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CIO, CMO and lawyer collaboration in the ‘age of the customer’

CIO, CMO and lawyer collaboration in the ‘age of the customer’

Businesses that are customer obsessed and digitally driven are the winners in the digital economy. But the battle can be won if disruptive technologies are employed and everyone works together, writes IT lawyer Jennie Vickers.

From now on, a company’s digital strategy will become its driving strategy, because digital is increasingly and explosively the customer’s choice of forum for interaction.

This was a key takeaway I got as I joined last week more than 150 busy marketing executives, majority of them with chief marketing officer roles, at Forrester Research’s inaugural Summit for Marketing and Strategy Professionals in Sydney.

The theme was ‘Winning in the Age of the Customer’, and this group of executives, more than any others in business, gets the importance of the customer and customer experience (CX).

The day was all about digital and the technology to enable CX.

What was different about the messages this time was the emphasis and evidence right from the first speaker on the value of genuine cross-functional collaboration in organisations, coming from CMOs working with CIOs who are not in competition.

CIOs are well aware of the proliferation of shadow IT, which have pervaded organisations for years, and things being out of their control and out of sight.

Lawyers (both in-house and external) have also been last minute invitees to corporate project parties for years and have found themselves purveyors of doom when introduced too late.

Speakers including Louise Long, head of customer experience design at National Australia Bank, emphasised the advantage and competitive edge that has come from involving the widest range of brains possible in planning experiences for customers.

Long’s logic was that in a highly regulated environment where politicians respond to consumer clamours, why not bring in the lawyers early, who can help understand the legislative horizon and then design experiences to eliminate the need for the mandate of that legislation.

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Having received clear evidence of the benefits of cross team collaboration, the rest of the day was spent building on the experiences of every speaker.

CMOs need to work with CIOs and stop going around them, with creative thinking a part of the tool kit as much in IS as in marketing.

Jennie Vickers, Zeopard Law

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The mobile mindshift

Julie Ask, vice president of Forrester Research, provided context around the digital agenda, sharing insights from her recently published book The Mobile Mind Shift.

Ask emphasised the importance of the different “mobile moment” experiences that consumers want, depending on their context.

Her solution was to follow the IDEA cycle:

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  • Identify the mobile moments and context;

  • Design the mobile engagement;

  • Engineer your platforms, processes and people for mobile; and

  • Analyse results to monitor performance and optimise outcomes.

For those in an established business with a raft of legacy systems, this leap to digital is not proving easy.

Gregan McMahon, senior executive digital business at Optus, explained that for the telco, this meant turning around the 70/20/10 business planning approach they traditionally used into 10/20/70. In essence, this means getting digital runs on the board first and fixing legacy systems last.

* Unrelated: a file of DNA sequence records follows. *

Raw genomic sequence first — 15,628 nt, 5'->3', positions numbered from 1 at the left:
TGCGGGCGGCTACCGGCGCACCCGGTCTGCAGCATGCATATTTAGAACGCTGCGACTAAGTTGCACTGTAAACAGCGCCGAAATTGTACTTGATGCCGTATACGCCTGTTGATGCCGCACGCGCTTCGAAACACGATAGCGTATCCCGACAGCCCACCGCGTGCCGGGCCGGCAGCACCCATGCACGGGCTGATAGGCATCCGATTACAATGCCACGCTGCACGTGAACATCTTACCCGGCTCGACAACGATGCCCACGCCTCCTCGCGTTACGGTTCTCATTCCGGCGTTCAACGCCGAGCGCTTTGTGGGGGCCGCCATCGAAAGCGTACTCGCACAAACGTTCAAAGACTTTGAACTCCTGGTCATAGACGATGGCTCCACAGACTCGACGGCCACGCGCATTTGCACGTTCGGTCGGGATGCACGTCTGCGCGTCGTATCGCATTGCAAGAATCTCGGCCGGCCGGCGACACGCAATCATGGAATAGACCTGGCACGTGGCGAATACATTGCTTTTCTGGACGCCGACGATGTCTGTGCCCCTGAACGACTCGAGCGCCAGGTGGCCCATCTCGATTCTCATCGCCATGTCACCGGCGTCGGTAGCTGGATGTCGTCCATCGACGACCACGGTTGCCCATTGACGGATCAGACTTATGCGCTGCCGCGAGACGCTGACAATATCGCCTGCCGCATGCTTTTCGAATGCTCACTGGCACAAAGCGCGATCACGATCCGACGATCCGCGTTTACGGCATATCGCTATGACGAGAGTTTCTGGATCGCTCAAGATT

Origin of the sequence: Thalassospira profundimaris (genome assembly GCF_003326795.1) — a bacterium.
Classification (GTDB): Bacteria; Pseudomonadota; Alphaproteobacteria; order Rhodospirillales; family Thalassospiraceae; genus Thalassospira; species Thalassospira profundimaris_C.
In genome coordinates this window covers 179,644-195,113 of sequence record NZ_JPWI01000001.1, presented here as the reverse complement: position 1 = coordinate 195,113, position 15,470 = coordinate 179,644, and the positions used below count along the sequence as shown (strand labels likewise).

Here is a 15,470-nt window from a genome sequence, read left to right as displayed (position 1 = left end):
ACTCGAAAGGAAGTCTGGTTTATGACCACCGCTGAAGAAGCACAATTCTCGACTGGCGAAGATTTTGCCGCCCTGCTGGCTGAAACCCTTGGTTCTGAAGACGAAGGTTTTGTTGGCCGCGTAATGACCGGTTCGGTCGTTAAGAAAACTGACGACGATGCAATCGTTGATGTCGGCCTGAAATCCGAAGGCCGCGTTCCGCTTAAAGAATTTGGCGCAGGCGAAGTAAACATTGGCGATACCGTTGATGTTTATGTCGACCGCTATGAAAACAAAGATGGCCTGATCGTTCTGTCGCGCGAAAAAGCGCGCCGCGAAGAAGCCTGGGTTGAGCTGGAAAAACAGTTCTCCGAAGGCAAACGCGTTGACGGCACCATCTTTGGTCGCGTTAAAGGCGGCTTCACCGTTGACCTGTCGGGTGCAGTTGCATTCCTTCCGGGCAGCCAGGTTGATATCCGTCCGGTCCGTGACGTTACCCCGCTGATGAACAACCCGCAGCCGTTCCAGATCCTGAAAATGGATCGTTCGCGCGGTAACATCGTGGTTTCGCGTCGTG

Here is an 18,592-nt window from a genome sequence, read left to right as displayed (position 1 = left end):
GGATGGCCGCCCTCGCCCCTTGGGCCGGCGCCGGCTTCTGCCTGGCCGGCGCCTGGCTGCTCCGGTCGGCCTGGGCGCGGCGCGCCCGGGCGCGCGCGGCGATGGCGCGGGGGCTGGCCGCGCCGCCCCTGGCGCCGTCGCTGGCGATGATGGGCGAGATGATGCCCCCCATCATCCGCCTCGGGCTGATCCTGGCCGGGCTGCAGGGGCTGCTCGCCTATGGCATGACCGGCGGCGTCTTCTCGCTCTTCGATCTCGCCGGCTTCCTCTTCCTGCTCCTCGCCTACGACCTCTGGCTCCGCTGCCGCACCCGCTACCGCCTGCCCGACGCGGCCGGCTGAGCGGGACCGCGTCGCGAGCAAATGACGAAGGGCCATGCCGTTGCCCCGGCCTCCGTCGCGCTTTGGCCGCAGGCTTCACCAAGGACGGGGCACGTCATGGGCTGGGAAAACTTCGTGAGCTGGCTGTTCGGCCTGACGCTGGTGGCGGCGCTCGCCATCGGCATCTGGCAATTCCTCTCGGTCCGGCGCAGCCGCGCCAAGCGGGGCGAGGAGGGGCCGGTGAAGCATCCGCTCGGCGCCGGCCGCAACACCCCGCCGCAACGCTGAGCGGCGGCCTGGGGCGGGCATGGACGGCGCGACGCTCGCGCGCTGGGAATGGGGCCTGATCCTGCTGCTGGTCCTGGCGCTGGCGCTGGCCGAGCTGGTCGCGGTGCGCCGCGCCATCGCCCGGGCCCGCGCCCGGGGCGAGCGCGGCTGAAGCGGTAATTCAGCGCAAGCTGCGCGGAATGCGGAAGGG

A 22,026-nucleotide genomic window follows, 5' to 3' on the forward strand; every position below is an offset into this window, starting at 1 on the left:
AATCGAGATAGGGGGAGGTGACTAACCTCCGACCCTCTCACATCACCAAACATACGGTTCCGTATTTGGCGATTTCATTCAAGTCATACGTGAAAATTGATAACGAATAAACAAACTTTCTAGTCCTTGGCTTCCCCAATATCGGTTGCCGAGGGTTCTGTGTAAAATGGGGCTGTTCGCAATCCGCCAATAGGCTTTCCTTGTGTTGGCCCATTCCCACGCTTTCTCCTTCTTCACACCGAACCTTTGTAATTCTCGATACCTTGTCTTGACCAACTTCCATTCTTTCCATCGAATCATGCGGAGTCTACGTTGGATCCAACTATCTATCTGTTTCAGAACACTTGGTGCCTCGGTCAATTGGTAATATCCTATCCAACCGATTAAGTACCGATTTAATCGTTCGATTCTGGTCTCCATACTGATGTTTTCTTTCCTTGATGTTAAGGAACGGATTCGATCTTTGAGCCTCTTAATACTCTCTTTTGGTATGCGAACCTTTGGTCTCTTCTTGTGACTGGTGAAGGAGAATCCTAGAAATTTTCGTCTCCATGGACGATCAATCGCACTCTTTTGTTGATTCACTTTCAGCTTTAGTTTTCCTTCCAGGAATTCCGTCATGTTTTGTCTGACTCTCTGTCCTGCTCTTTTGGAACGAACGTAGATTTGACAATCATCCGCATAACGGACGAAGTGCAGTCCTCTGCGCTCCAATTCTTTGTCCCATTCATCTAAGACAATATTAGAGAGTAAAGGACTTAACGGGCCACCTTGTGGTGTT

Having established the importance of CMOs playing nicely in the sandbox with CIOs, a number of tech options were explored.

Paul Cross, vice president customer success for Oracle Marketing Cloud, explained the rise of marketing orchestration. Again, the move beyond a single campaign mindset requires close CMO/CIO cooperation, he stressed.

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Dave Evans, vice president of social strategy at Lithium, demonstrated both the extreme expectations of customers and the digital strategies that are delivering on expectations.

He redefined ‘Generation C’ away from a simple youth demographic to more encompassing all people regardless of age. It was a timely reminder that digital is not just for business-to-consumer targeting the young.

Joe Stanhope, senior vice president of marketing at Signal, won the prize for disturbing the audience most by sharing research from January 2014 showing that in 2000, the human attention span was 12 seconds and by 2013, it was down to eight seconds

This was bad enough, but worse to see the goldfish holding steady at nine seconds! His solution to this problem was to encourage “exclusion marketing”, or leaving your customer alone once they have brought something and give them time until the next eight second burst.

Hard to avoid a conclusion that silly silos do need to come down, if organisations in New Zealand want to be the survivors in the ‘age of the customer’.

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CMOs need to work with CIOs and stop going around them, with creative thinking a part of the tool kit as much in IS as in marketing.

The presentation by Carl Mogridge, head of digital A/NZ at Avon, demonstrated how this is possible. He showed how a 127-year-old business could go digital without killing its existing model. He aptly named it: “From Ding Dong to Dot.Com.”

It was a nice reference to what the latter term was originally intended to mean. The irony was probably lost on a predominantly Australian audience, though.

Next: CIOs and CMOs work around data and customer experience

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